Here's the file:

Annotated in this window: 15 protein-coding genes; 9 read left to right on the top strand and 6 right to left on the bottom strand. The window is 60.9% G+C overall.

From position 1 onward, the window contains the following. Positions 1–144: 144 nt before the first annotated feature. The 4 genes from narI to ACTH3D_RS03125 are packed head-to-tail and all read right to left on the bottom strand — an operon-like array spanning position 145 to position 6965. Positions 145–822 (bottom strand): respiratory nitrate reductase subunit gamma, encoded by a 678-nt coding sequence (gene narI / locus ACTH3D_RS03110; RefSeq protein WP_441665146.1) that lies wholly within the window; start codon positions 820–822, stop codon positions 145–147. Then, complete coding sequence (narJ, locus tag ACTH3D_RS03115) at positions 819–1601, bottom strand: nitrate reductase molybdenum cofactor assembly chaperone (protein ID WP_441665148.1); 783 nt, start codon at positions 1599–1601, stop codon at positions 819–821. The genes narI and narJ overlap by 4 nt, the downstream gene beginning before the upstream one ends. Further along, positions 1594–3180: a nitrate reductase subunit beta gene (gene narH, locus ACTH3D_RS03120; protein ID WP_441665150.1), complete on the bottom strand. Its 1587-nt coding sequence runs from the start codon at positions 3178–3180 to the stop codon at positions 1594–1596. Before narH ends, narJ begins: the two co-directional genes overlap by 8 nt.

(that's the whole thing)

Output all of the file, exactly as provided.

Annotated in this window: 15 protein-coding genes; 9 read left to right on the top strand and 6 right to left on the bottom strand. The window is 60.9% G+C overall.

From position 1 onward, the window contains the following. Positions 1–144: 144 nt before the first annotated feature. The 4 genes from narI to ACTH3D_RS03125 are packed head-to-tail and all read right to left on the bottom strand — an operon-like array spanning position 145 to position 6965. Positions 145–822 (bottom strand): respiratory nitrate reductase subunit gamma, encoded by a 678-nt coding sequence (gene narI / locus ACTH3D_RS03110; RefSeq protein WP_441665146.1) that lies wholly within the window; start codon positions 820–822, stop codon positions 145–147. Then, complete coding sequence (narJ, locus tag ACTH3D_RS03115) at positions 819–1601, bottom strand: nitrate reductase molybdenum cofactor assembly chaperone (protein ID WP_441665148.1); 783 nt, start codon at positions 1599–1601, stop codon at positions 819–821. The genes narI and narJ overlap by 4 nt, the downstream gene beginning before the upstream one ends. Further along, positions 1594–3180: a nitrate reductase subunit beta gene (gene narH, locus ACTH3D_RS03120; protein ID WP_441665150.1), complete on the bottom strand. Its 1587-nt coding sequence runs from the start codon at positions 3178–3180 to the stop codon at positions 1594–1596. Before narH ends, narJ begins: the two co-directional genes overlap by 8 nt.